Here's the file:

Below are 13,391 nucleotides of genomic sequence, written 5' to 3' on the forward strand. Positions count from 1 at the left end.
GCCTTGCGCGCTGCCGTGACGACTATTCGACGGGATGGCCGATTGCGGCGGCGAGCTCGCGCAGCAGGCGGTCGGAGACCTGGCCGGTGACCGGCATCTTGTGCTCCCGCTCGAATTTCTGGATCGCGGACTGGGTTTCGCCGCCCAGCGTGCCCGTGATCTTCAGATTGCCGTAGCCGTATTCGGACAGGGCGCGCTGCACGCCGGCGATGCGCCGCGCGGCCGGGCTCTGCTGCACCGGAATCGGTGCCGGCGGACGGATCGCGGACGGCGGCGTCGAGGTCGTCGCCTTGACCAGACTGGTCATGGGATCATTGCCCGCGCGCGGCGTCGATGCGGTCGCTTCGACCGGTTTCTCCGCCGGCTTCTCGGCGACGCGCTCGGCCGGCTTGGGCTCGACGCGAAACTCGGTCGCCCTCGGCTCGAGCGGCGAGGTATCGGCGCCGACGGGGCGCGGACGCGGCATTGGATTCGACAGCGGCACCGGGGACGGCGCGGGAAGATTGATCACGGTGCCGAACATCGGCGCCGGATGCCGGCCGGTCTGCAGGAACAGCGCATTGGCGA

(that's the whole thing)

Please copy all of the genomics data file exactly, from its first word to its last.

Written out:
Below are 13,391 nucleotides of genomic sequence, written 5' to 3' on the forward strand. Positions count from 1 at the left end.
GCCTTGCGCGCTGCCGTGACGACTATTCGACGGGATGGCCGATTGCGGCGGCGAGCTCGCGCAGCAGGCGGTCGGAGACCTGGCCGGTGACCGGCATCTTGTGCTCCCGCTCGAATTTCTGGATCGCGGACTGGGTTTCGCCGCCCAGCGTGCCCGTGATCTTCAGATTGCCGTAGCCGTATTCGGACAGGGCGCGCTGCACGCCGGCGATGCGCCGCGCGGCCGGGCTCTGCTGCACCGGAATCGGTGCCGGCGGACGGATCGCGGACGGCGGCGTCGAGGTCGTCGCCTTGACCAGACTGGTCATGGGATCATTGCCCGCGCGCGGCGTCGATGCGGTCGCTTCGACCGGTTTCTCCGCCGGCTTCTCGGCGACGCGCTCGGCCGGCTTGGGCTCGACGCGAAACTCGGTCGCCCTCGGCTCGAGCGGCGAGGTATCGGCGCCGACGGGGCGCGGACGCGGCATTGGATTCGACAGCGGCACCGGGGACGGCGCGGGAAGATTGATCACGGTGCCGAACATCGGCGCCGGATGCCGGCCGGTCTGCAGGAACAGCGCATTGGCGA